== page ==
Tag Archives: Grandville

Grandville as the sorcerer-priest of commodity fetishism

"Les poisson d’avril" (1844) by Grandville, see April fish

“Les poisson d’avril” by Grandville from Another World

Following yesterday’s post[1] on Un autre monde, I’ve been cleaning up my copy of the full text of that fantastic book and furthering my research on it and Grandville (1803 – 1847) in general.

Kindred spirits

The only person coming close in sheer absurdity to Grandville in the Anglophone world is Edward Lear (1812 – 1888) of whom I recently posted his Walking Fish[2].

Charles Baudelaire and Walter Benjamin on Grandville

To my surprise, Baudelaire doesn’t care for Grandville nor his work, literally saying “there are superficial people who find Grandville entertaining; as for me, he scares me.” (translation mine, see Baudelaire on Grandville).

The philosopher Walter Benjamin (1892-1940) saw in Grandville’s drawings, especially in Another World, a glorification of commodity fetishism: “The enthronement of the commodity … is the secret theme of Grandville’s art” and “if the commodity has become a fetish, Grandville is its sorcerer-priest.” (translation mine)

English translations

There is no public domain translation of the work of Grandville. There is Stanley Appelbaum’s Bizarreries & fantasies of Grandville: 266 illustrations from Un autre monde and Les animaux (Dover Publications, 1974, 1987).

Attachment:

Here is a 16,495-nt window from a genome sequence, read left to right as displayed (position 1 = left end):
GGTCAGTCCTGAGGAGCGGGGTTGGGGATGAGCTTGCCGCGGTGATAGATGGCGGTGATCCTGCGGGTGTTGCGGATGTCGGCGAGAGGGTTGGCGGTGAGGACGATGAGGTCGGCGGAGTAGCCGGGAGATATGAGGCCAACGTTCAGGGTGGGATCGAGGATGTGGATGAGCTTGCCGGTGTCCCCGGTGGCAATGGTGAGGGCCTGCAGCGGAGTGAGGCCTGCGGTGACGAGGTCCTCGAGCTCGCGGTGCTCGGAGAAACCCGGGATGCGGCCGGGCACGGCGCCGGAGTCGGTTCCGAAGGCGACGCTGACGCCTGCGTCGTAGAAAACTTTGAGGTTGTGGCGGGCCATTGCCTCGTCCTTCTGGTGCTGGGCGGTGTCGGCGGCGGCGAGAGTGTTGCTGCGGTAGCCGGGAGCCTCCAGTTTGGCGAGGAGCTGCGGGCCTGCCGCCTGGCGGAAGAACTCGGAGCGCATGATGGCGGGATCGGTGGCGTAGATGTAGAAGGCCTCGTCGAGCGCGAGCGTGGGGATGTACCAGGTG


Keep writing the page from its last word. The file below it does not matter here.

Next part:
Commodity fetishism?

Commodity fetishism was of great interest to me in the early 2000s, when I discovered the work of Walter Benjamin. I’m happy to have found a drawing that is proof of Grandville’s status as “sorcerer-priest of commodity fetishism.” The plate is called “Les poisson d’avril” (lit: The April Fishes, but actually French for ‘April Fools’ Day’) [3] in the chapter UN VOYAGE D’AVRIL and depicts fish fishing for humans in an enchanted wood. On their hooks are the commodity fetishes such as “diamants, … croix d’honneur, épaulettes, bourses d’or.” (“diamonds … a cross of honor, epaulettes and gold purses.”).

If you want to browse the on-line version with illustrations, here is the link[4].

There is another world, but it is in this one

Plantes marines, coquillages, madrépores[1] (Aquatic plants, seashells and madrepores) is a plate from Un autre monde (Another world) by French illustrator Grandville (1803 – 1847).

The illustration alludes to man copying the patterns of nature, like crystallization and petrifaction.

The title of this post “There is another world, but it is in this one” is attributed both to W. B. Yeats (1865 – 1939) and French poet Paul Éluard (1895 – 1952) (as “Il y a un autre monde mais il est dans celui-ci”).

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Previously on Tumblr: Crystallised Minerals[2] by Alexandre Isidore Leroy de Barde.